Last Friday, Facebook took down an article posted on my journalism Facebook page. The article, published by The Guardian, argued against a judgment of the Supreme Court. The UK’s highest court ruled that Shamima Begum – a teenager who ran away to Syria to join Isis – is not entitled to have her British citizenship restored and that she should not be allowed to return to the UK to fight her case in person.
The court unanimously agreed with the decision of the then home secretary, Sajid Javid, that Ms Begum would represent a threat to UK security if allowed to return. The judgment reversed a decision of the Court of Appeal last year that ruled that she should be allowed to return.
The Supreme Court, however, also ruled that Ms Begum’s legal fight over citizenship should be put ‘on pause’ until it is safer for her to take part in her appeal. So, her case is not concluded.
The article in The Guardian that I posted to Facebook was by Maya Foa, co-director of the charity, Reprieve. Ms Foa argued that many girls such as Shamima Begum “were trafficked to Syria as teenagers after being groomed by Isis online”. Ms Begum is now detained in “a dangerous and unstable Kurdish-run camp in Syria”, where she faces torture and execution.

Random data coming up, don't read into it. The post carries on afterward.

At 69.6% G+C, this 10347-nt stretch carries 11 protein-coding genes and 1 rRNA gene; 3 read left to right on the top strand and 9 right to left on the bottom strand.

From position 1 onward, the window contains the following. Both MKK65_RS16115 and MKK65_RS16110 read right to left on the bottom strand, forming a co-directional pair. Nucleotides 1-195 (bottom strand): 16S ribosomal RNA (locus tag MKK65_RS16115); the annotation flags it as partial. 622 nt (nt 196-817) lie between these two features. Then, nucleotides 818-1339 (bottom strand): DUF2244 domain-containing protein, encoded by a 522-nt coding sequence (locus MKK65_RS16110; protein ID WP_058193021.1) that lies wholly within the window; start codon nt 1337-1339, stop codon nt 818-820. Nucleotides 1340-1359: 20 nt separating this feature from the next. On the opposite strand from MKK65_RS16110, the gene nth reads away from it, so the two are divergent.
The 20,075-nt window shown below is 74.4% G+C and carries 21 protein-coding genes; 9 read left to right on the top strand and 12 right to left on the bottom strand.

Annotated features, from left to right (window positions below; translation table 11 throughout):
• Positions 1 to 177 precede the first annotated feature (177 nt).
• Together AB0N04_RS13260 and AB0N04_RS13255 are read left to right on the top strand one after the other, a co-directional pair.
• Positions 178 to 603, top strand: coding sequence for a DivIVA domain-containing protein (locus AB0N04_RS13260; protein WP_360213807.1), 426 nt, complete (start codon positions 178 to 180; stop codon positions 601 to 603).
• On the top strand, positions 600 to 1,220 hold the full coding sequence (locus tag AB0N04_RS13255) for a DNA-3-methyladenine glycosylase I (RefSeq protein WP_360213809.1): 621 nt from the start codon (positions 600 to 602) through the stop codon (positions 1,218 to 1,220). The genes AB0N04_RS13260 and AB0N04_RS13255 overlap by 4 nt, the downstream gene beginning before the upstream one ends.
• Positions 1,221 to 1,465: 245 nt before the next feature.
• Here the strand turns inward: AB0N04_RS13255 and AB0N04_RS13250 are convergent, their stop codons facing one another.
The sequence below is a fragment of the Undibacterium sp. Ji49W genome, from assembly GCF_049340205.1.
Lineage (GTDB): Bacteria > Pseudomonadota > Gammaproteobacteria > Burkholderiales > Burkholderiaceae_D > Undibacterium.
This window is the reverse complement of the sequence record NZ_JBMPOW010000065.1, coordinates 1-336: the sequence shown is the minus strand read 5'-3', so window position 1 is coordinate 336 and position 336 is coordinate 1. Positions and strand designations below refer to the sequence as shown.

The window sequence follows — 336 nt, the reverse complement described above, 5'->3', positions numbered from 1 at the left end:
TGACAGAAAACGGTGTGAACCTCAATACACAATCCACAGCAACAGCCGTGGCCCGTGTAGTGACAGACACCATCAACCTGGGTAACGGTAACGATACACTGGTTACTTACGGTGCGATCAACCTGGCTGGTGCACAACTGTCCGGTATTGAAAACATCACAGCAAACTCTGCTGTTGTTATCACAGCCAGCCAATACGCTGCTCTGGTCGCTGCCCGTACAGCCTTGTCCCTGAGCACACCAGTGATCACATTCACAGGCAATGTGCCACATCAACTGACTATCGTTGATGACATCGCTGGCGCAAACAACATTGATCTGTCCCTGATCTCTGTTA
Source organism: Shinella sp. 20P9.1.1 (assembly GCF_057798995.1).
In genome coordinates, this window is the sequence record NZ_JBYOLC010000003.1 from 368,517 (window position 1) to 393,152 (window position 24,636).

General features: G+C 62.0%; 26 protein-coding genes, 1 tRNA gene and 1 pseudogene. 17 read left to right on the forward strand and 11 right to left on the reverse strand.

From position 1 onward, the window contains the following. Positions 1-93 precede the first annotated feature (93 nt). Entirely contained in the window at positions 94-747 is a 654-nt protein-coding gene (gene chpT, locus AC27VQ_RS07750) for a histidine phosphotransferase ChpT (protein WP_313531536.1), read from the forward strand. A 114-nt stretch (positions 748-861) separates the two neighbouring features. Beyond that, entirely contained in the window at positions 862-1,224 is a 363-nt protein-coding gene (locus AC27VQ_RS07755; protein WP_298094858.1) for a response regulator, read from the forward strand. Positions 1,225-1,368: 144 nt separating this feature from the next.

Maya Foa explained:
“My organisation, Reprieve, is working to ensure these individuals are not subjected to capital punishment, and instead are returned to their home countries for, where necessary, a fair trial”.
Other UK newspapers also argued that the Supreme Court made the wrong decision.
“Lord alive, what kind of risk does this 21-year-old — who would surely be watched closely by the authorities and the country at large were she ever to come home — pose?”
She added that forgiveness must remain the core of our Christian culture, especially for children. “She is British whether or not she has a passport. Paedophiles get lesser sentences than she has served in the hell of those camps.”
Ms Platell concluded, “The judges are wrong. Shamima must come home to face stiff British justice. How else can we be a nation that believes in redemption?”
Facebook’s community standards